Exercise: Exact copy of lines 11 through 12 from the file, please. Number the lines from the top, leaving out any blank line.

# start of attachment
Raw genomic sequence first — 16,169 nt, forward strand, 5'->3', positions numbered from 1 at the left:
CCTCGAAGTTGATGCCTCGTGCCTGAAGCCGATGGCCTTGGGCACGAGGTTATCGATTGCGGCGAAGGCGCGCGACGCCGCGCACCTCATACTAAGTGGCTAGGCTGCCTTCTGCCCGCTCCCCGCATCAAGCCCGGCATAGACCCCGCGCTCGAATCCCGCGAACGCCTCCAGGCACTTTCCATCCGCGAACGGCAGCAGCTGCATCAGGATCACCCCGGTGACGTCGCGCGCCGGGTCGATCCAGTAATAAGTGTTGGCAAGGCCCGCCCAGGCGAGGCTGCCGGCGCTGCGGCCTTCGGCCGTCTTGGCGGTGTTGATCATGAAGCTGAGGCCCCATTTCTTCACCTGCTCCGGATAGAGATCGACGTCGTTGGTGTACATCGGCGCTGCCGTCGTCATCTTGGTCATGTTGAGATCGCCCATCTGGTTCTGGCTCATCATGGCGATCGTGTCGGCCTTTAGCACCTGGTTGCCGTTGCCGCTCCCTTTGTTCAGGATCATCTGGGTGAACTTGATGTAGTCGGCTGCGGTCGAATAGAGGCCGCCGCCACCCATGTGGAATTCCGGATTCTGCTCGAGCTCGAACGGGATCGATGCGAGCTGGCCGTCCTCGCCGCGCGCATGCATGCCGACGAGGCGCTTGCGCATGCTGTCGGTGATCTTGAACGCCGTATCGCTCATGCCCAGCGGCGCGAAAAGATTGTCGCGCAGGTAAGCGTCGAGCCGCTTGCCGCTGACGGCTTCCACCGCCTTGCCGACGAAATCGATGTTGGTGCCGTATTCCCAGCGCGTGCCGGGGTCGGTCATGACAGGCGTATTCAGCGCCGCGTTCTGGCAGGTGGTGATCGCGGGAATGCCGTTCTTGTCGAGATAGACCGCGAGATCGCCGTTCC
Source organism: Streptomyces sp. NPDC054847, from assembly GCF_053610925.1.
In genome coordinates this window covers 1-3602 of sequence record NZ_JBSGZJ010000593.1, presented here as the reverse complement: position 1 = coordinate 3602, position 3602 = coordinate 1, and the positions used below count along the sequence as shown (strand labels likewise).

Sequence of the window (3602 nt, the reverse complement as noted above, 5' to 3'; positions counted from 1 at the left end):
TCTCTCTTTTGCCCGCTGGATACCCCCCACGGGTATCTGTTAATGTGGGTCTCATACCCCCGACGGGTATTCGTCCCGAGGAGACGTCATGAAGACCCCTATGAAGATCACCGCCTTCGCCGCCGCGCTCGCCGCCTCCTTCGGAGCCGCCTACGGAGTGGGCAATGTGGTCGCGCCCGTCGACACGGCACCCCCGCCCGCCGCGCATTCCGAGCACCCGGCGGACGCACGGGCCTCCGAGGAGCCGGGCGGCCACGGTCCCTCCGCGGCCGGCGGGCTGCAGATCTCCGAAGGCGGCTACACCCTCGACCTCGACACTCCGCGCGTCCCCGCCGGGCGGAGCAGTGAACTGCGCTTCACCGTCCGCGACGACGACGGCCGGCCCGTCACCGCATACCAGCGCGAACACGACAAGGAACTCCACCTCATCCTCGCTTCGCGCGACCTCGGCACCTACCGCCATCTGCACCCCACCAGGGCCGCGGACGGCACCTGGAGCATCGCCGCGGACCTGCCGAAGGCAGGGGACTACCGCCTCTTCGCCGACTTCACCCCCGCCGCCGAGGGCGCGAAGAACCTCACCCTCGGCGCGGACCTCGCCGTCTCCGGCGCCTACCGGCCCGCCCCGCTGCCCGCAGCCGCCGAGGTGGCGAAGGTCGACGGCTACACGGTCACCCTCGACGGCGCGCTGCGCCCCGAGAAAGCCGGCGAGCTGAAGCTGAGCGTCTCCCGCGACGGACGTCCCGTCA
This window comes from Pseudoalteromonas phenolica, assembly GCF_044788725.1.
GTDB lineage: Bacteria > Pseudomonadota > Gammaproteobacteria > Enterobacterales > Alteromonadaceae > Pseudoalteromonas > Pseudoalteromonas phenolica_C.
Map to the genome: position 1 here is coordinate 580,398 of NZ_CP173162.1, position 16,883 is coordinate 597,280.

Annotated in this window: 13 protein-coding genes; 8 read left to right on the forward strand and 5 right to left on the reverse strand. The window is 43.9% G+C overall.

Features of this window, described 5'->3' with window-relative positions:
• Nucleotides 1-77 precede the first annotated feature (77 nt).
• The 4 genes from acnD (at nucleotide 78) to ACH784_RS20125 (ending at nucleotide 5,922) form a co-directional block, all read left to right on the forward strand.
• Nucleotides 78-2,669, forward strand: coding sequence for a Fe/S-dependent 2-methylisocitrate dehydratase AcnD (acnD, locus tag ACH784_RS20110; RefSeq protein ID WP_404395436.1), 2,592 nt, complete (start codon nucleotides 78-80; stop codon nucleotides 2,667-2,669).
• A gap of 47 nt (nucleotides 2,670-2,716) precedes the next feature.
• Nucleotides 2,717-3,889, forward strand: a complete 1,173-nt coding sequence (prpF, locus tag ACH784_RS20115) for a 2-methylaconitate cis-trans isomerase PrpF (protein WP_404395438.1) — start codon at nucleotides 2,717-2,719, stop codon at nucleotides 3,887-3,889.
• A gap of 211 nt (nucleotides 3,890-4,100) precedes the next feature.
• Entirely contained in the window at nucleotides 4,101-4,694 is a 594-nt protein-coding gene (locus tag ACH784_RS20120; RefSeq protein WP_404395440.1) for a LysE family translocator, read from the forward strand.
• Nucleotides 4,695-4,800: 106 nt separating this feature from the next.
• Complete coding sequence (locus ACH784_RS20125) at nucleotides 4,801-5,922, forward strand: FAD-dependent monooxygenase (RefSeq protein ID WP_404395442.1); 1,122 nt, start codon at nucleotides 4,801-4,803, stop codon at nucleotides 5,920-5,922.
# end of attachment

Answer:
Features of this window, described 5'->3' with window-relative positions:
• Nucleotides 1-77 precede the first annotated feature (77 nt).